Numbers can be a great way for church leaders to gain objective information. They can help us quantify data, spot patterns and trends, and face harsh realities.
But information is not the same as truth.
Numbers can give us facts, but they can’t give us truth. Yet, ironically, numbers can tell us lies.
While giving us all the data we need, numbers can actually disguise deeper truths, keeping us on a dangerous path for far too long.
That happened to me and my church.
In a recent post, “Why My Church Is Better at 200 Than It Was at 400,” I described how my church grew to about 400 in attendance, then shrank quickly to barely over 100 people. One of the main reasons for the drop-off was that the talents and gifts required to pastor a church over the 200 barrier are not my gifts. I was miserable spending so much of my time doing things I’m not gifted for.
But the rising numbers hid that reality from me. I misread my own spiritual and emotional state because the increase in church attendance made me think everything was going great.
Those numbers made me feel so good about what I was doing that they clouded over the fact that I was spiritually numb and emotionally miserable.
What Numbers Make Us Miss
As long as the numbers stayed up, they captured my attention. They blinded me to deeper truths about the church, the ministry and my own walk with God.
If all healthy things grow, the assumption is that all church growth is healthy.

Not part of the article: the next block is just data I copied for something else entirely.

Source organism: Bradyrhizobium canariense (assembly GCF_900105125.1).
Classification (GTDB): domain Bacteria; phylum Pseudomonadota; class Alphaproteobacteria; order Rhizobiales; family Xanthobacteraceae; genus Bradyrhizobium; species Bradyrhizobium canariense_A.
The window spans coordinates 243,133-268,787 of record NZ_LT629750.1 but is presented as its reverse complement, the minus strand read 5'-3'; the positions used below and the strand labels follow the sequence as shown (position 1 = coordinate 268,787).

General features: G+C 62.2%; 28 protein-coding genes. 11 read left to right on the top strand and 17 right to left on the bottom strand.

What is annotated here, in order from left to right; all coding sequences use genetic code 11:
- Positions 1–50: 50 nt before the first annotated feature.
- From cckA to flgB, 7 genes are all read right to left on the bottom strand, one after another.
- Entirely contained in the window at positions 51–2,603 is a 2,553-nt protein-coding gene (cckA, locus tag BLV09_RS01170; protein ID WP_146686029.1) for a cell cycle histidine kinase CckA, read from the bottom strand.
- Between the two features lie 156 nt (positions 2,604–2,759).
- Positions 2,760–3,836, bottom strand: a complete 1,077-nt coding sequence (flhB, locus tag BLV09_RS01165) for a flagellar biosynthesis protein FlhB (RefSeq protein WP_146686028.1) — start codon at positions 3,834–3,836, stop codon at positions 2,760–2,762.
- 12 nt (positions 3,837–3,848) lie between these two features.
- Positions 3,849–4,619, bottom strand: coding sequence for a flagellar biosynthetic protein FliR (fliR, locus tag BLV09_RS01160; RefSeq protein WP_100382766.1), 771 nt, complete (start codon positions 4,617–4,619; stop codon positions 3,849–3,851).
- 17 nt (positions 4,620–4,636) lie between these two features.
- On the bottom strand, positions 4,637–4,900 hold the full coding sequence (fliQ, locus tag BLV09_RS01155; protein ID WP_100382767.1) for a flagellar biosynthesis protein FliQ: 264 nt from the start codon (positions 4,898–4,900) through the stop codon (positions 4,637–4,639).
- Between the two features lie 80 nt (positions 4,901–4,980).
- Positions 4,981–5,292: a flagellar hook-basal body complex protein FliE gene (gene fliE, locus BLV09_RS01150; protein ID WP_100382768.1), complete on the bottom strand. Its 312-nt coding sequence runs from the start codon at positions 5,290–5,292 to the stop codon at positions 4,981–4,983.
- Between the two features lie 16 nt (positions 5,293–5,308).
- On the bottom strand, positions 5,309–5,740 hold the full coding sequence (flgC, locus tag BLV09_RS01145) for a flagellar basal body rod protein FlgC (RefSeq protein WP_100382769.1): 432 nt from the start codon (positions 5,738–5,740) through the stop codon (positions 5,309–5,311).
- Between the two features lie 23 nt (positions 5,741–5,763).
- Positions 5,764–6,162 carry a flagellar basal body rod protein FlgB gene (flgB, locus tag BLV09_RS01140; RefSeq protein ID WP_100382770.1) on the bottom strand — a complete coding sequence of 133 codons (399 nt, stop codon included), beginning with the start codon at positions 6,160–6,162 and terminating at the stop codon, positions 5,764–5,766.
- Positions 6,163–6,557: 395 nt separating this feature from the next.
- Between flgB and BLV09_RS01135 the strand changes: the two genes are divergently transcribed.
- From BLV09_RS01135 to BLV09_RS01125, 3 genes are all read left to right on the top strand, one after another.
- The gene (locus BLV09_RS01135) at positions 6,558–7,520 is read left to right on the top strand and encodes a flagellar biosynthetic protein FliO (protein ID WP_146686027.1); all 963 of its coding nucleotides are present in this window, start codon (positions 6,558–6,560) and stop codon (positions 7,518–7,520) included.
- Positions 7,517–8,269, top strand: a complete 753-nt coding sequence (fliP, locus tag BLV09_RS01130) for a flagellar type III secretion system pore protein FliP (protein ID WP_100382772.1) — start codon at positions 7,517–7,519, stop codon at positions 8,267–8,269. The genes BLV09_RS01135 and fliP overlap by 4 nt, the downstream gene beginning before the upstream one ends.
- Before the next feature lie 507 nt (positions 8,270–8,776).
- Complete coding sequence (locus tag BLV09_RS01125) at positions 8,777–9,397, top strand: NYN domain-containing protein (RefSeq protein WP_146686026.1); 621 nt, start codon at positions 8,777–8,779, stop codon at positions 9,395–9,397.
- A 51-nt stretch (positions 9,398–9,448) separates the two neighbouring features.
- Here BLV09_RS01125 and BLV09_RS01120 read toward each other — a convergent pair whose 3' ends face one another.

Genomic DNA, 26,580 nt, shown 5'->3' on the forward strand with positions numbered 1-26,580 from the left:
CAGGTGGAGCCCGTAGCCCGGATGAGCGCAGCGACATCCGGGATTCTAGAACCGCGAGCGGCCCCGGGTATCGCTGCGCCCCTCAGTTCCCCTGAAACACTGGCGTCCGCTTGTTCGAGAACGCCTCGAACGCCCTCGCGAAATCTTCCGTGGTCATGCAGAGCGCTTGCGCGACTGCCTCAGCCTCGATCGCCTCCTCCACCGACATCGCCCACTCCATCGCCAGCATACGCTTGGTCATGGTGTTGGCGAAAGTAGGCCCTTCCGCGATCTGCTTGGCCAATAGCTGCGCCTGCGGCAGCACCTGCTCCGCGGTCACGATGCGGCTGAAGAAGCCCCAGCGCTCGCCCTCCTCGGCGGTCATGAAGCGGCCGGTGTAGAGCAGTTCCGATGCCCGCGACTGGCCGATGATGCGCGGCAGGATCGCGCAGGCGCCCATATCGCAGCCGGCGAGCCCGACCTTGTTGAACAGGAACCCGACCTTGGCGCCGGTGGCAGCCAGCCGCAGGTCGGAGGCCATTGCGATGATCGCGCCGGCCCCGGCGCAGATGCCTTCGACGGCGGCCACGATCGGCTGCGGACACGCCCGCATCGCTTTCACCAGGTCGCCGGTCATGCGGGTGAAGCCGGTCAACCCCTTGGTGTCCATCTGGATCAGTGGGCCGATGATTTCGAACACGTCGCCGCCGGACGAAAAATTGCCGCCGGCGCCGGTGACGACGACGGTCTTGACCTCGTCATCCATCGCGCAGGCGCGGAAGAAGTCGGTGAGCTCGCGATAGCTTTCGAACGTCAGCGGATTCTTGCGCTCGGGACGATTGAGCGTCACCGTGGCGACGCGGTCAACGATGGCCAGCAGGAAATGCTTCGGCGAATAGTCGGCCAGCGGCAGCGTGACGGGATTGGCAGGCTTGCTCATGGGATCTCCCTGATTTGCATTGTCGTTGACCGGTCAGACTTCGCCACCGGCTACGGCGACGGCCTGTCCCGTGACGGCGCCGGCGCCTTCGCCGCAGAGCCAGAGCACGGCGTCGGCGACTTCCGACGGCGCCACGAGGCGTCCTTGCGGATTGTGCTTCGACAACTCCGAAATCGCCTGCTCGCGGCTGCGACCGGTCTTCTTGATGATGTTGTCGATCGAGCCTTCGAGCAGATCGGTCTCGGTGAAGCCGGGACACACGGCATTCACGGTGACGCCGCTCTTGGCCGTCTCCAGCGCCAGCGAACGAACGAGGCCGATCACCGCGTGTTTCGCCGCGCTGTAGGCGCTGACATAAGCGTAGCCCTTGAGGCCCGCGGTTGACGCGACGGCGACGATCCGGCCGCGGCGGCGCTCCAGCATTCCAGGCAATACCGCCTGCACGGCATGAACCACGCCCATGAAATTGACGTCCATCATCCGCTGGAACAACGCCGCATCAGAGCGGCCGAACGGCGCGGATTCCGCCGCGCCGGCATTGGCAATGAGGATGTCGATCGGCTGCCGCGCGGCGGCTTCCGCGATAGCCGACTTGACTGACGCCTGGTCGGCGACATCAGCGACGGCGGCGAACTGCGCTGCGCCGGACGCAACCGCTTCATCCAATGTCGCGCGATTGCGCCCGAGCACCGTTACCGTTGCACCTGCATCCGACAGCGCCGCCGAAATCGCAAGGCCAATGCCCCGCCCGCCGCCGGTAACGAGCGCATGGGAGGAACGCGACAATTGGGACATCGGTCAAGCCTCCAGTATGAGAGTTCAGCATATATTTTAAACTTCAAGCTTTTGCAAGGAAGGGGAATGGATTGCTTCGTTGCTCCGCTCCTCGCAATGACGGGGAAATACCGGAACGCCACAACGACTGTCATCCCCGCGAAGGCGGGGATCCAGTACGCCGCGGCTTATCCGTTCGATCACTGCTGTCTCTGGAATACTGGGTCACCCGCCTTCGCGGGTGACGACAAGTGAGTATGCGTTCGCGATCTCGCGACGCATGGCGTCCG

Because of this false equivalency, increasing numbers can cause us to make two equal but opposite mistakes about church growth and church health.
On the one side, increasing numbers can cause us to ignore the cancer in an unhealthy church. That reality has played itself out in far too many megachurch scandals to mention. No, Small Churches are not immune to scandals and ill-health. But when the numbers aren’t increasing, it’s harder to hide.
On the other side of the ledger, static attendance numbers can often cause church leaders to miss the wonderful ministry happening in a healthy church. I’ve gone through that, too.
How many times do pastors of healthy Small Churches live in frustration and self-loathing, not because the church isn’t doing well but because the numbers aren’t increasing like so many church growth principles tell us is inevitable?
We can’t ignore the numbers. But we must be careful not to depend on them so much that they blind us to the non-numerical realities of spiritual and emotional health.
So what do you think? Have rising or falling numbers ever blinded you to the deeper truths of the ministry?